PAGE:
[ Thanks to James
Maguire for this link. ]
“Not too many years ago, the question would have been absurd.
Built on the free and open source software (FOSS) principle that
developers worked on whatever interested them, the free desktop
used to be a hodgepodge in which just getting a dialog to have the
same name when it was opened from different places was a major
achievement. Back then, the idea that too much attention could be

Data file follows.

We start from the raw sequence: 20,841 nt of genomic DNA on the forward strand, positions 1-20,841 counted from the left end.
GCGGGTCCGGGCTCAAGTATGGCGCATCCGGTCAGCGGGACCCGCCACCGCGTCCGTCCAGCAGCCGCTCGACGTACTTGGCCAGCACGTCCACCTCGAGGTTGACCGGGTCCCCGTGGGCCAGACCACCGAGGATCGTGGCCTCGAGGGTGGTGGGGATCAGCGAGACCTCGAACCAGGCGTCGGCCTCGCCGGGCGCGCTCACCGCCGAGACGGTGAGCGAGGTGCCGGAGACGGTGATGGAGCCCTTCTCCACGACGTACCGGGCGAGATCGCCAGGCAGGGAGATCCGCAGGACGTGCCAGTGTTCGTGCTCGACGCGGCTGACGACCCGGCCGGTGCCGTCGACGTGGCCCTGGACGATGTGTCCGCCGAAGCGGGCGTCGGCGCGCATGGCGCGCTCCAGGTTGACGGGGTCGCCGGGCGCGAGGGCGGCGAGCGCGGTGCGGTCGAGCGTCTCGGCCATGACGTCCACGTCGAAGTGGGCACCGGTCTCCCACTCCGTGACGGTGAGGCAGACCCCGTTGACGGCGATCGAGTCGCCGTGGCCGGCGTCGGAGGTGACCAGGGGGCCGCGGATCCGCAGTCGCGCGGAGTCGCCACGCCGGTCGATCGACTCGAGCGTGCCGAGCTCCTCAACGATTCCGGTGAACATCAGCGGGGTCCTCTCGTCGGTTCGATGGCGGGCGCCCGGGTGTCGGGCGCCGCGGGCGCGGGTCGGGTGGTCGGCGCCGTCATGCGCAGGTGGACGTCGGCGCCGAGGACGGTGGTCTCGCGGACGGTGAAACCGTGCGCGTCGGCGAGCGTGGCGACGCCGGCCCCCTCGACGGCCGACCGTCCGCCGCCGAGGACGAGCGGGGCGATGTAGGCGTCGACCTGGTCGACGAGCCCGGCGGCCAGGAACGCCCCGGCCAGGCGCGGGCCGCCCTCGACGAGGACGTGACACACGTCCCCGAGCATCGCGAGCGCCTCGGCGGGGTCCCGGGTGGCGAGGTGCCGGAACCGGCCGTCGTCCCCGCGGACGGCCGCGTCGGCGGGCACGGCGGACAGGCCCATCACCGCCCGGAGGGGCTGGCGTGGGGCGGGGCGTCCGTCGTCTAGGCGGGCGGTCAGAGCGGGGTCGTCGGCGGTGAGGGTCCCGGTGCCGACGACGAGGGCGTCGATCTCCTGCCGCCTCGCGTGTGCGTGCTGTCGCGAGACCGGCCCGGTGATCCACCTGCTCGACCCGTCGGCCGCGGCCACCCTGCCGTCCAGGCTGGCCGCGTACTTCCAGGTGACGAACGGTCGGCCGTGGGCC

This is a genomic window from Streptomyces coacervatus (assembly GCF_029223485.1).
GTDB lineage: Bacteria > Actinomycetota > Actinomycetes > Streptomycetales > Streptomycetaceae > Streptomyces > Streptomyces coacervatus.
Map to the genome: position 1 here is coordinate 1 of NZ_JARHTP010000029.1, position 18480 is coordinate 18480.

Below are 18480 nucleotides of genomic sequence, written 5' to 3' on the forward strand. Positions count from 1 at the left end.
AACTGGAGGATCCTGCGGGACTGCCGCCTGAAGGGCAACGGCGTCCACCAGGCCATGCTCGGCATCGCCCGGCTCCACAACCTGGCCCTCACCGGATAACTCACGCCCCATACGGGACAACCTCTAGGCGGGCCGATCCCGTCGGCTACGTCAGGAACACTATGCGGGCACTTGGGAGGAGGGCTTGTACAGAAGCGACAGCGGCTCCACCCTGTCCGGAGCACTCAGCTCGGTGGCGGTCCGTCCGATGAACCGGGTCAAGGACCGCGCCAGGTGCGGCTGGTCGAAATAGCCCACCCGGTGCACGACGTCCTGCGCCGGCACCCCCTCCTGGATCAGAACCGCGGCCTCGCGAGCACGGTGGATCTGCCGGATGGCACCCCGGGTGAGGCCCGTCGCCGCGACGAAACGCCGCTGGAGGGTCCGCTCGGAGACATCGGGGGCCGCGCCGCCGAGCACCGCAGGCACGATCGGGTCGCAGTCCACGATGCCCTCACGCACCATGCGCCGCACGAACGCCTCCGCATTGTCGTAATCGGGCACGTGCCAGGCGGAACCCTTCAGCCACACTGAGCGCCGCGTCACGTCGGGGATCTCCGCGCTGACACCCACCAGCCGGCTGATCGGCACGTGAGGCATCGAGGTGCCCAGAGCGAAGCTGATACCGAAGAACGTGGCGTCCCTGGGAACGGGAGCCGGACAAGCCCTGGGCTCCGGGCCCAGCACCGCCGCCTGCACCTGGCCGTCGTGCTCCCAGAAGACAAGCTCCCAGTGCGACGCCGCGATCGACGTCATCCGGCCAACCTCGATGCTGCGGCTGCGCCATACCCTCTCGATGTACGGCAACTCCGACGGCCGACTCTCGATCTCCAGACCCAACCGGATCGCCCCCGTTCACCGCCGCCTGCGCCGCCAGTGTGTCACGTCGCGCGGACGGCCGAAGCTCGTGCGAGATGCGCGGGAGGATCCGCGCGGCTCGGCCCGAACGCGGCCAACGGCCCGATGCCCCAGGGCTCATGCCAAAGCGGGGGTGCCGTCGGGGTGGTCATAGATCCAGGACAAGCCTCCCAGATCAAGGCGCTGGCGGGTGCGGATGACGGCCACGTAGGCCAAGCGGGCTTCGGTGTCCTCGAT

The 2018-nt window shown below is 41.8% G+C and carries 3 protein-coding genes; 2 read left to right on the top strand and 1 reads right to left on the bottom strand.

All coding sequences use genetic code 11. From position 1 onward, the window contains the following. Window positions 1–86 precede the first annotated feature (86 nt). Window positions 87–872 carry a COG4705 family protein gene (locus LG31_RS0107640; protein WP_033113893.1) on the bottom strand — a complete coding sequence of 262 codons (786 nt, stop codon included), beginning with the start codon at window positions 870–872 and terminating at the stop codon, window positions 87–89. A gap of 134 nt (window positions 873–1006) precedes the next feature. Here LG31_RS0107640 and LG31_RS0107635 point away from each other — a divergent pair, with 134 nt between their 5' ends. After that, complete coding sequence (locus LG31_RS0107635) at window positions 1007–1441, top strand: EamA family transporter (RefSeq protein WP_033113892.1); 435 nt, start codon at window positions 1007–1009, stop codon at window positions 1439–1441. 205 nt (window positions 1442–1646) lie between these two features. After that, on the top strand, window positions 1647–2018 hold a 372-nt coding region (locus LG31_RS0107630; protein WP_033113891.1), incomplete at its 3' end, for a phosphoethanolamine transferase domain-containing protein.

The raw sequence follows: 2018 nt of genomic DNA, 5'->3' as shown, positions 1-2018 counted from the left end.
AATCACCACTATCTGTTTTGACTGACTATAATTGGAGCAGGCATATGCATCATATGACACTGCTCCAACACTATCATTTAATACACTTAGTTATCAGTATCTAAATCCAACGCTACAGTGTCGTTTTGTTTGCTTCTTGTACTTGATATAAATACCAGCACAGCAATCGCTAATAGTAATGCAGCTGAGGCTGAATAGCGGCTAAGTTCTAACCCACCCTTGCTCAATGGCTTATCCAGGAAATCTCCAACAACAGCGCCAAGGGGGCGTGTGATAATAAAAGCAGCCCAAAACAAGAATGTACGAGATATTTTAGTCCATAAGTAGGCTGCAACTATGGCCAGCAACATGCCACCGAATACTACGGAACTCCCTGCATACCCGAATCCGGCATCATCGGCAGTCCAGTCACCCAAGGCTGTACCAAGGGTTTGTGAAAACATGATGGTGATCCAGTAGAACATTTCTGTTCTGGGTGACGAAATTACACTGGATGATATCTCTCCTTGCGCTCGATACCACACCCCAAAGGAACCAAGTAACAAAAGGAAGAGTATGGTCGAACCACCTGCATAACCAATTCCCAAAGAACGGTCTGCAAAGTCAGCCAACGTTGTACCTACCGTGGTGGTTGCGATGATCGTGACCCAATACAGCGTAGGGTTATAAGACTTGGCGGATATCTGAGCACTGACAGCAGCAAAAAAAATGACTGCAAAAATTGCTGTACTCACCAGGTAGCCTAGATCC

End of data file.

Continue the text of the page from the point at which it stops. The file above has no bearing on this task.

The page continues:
paid to usability would have been unthinkable.
“But, beginning with Sun Microsystem’s detailed user study of
the GNOME desktop in 2001, free desktop developers have been
becoming increasingly aware of usability issues. Almost always, the
result has been interfaces that are easier to use, more efficient,
and more aesthetic.
“Nor am I completely convinced that KDE 4.x, GNOME 3, and Unity
are exceptions to this steady improvement. However, at the same
time, as someone who has grappled with usability issues many times
in his career, I have watched the newfound interest in interface
design with a growing concern. “